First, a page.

Cola Giants’ Bottled-up Fears of Smaller Rivals Bubble Up
Cola majors set up specialised groups to track smaller regional brands that are stealing market share
New Delhi: Coca-Cola and PepsiCo, the world’s largest sellers of soft drinks, are viewing the growing popularity of a slew of smaller regional brands in India as a threat. For the first time, the cola multinationals are setting up specialised groups to track these B-brands, which are stealing market share from them.
“The teams looking at these brands are separate from the ones tracking rural markets or counterfeits,” said a top official from one of the cola companies.
There are at least 50 such fizzy drink brands that are sold in the country with little spending on marketing. The regional drinks are about 20% cheaper than the global cola brands. From Bovonto in Tamil Nadu and Jayanti cola made by Jayanti Beverages in Alwar to Xalta Cola made by a New Delhi-based company and Gujarat’s Hajoori & Sons, which sells drinks branded Sosyo, Ginlim and Lemee, to City Cola sold by Delhi- based Rahul Beverages — the threat is ominous. According to industry data, the consolidated market share of these regional brands is 15-17%.
That’s a sizable chunk of the organised soft drink market, which is estimated at over .₹ 14,000 crore. These brands are riding on almost no marketing spends and high trade margins, with some of them supplying their products directly to retailers.
A Coca-Cola spokesperson said the company was competition-aware but not competition-focussed. “We stay informed of new products, new brands and emerging consumer preferences.”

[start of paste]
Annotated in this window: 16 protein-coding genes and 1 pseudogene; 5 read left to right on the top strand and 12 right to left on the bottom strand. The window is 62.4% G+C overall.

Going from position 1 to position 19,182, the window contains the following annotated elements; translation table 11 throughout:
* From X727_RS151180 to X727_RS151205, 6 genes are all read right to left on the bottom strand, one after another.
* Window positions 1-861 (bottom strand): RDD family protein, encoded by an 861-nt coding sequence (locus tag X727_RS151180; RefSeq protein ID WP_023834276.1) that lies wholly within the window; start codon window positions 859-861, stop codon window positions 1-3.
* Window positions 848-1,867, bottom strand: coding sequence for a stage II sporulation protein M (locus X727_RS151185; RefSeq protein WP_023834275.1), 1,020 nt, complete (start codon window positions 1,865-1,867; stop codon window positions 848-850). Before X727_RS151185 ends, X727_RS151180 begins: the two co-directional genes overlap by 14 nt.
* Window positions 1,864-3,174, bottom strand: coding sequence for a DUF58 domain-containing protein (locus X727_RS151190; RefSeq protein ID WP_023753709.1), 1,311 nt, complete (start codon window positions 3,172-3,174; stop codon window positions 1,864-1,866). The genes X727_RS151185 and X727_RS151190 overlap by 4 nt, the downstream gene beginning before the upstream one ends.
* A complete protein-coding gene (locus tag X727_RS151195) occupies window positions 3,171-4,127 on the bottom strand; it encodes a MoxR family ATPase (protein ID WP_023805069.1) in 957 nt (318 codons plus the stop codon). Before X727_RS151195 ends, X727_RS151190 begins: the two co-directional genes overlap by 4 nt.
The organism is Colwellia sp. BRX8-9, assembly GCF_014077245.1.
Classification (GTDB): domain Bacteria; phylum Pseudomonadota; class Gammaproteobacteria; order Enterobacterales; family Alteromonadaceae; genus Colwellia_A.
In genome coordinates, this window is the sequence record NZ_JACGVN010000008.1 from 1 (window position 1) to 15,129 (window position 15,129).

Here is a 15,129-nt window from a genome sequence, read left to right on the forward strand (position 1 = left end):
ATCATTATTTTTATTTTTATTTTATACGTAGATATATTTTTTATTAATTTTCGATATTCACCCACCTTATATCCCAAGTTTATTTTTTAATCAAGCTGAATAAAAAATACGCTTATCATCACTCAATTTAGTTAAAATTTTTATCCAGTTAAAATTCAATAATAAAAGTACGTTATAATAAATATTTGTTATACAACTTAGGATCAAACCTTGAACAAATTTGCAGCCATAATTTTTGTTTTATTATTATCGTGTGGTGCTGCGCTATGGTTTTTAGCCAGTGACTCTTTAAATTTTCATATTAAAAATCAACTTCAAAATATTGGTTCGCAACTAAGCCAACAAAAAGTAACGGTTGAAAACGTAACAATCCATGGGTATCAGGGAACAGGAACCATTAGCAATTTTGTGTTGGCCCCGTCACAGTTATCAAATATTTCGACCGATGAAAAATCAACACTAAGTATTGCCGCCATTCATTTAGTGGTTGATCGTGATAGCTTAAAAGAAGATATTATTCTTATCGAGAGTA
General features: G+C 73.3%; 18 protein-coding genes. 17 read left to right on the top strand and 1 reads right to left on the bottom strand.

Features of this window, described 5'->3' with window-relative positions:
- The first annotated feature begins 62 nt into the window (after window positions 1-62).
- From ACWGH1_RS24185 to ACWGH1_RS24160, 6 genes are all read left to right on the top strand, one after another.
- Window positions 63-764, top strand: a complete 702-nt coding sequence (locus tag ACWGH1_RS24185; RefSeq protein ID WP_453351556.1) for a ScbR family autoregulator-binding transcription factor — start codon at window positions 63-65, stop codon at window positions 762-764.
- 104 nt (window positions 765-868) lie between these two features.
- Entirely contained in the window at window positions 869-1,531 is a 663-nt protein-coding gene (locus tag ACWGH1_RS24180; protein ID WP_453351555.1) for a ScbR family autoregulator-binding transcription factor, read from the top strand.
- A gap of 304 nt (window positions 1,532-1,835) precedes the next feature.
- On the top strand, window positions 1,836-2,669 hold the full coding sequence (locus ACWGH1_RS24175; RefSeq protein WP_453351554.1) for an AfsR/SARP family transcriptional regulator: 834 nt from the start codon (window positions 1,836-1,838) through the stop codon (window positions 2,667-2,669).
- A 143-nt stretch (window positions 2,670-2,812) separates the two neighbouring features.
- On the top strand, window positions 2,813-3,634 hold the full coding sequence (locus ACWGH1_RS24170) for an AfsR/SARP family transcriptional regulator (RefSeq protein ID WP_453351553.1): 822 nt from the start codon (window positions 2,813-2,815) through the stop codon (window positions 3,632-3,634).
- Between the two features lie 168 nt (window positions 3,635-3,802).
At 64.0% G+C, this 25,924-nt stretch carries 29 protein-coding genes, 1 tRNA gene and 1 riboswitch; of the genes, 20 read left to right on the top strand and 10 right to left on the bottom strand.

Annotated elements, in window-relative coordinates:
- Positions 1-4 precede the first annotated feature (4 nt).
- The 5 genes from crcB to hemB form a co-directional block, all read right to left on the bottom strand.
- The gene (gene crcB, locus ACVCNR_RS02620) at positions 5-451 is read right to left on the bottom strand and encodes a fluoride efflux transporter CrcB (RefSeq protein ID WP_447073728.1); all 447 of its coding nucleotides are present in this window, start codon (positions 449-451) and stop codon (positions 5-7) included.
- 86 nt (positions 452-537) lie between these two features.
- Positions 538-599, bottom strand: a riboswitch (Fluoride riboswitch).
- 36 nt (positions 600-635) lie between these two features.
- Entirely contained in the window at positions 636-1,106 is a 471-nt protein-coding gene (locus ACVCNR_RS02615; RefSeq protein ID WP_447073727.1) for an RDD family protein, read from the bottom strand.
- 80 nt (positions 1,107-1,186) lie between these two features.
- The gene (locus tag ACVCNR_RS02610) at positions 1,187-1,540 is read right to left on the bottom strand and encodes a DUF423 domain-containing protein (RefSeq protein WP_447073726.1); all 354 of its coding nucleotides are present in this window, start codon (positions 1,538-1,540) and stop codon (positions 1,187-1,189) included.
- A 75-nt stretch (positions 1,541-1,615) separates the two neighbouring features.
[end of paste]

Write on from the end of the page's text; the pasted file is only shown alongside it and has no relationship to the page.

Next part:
“When there is a change in control with or without transfer of shares and in the event of a change from a dual or multiple control to sole control, open offer gets triggered under the takeover code,” said RS Loona, partner at Dhaval Vussonji Alliance and former executive director at Sebi.
When contacted, a Diageo spokesperson said: “It is clear that Diageo has been in control of USL since we started fully consolidating USL results in July 2014. We are, therefore, very clear that there was no change of control in February 2016.”
In a related development, Sebi said Diageo Holding Netherlands had issued a $135-million bank guarantee to Standard Chartered Bank on July 4, 2013, on the liabilities of Watson, a company affiliated to Mallya. Watson defaulted in May 2015. On January 29, 2016, DHN paid $140.97 million to Standard Chartered Bank. On June16, 2016, Sebi asked Diageo to make additional payments to minority shareholders of USL as its earlier open offer price had not factored in the bank guarantee provided to the company affiliated to Mallya.